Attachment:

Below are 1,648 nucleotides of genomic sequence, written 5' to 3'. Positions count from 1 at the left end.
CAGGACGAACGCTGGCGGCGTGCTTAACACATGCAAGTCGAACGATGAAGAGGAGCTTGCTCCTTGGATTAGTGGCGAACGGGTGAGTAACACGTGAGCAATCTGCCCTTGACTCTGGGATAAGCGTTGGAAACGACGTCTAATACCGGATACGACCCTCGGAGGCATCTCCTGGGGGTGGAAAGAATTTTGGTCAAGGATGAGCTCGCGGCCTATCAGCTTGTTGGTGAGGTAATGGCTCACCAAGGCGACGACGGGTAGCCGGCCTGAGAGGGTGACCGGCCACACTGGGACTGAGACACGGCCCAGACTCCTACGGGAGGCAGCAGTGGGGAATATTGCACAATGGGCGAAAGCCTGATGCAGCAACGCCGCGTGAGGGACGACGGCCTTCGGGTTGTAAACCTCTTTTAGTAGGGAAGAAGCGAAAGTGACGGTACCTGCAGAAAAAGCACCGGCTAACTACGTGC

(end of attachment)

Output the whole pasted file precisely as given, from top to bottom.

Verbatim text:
Below are 1,648 nucleotides of genomic sequence, written 5' to 3'. Positions count from 1 at the left end.
CAGGACGAACGCTGGCGGCGTGCTTAACACATGCAAGTCGAACGATGAAGAGGAGCTTGCTCCTTGGATTAGTGGCGAACGGGTGAGTAACACGTGAGCAATCTGCCCTTGACTCTGGGATAAGCGTTGGAAACGACGTCTAATACCGGATACGACCCTCGGAGGCATCTCCTGGGGGTGGAAAGAATTTTGGTCAAGGATGAGCTCGCGGCCTATCAGCTTGTTGGTGAGGTAATGGCTCACCAAGGCGACGACGGGTAGCCGGCCTGAGAGGGTGACCGGCCACACTGGGACTGAGACACGGCCCAGACTCCTACGGGAGGCAGCAGTGGGGAATATTGCACAATGGGCGAAAGCCTGATGCAGCAACGCCGCGTGAGGGACGACGGCCTTCGGGTTGTAAACCTCTTTTAGTAGGGAAGAAGCGAAAGTGACGGTACCTGCAGAAAAAGCACCGGCTAACTACGTGC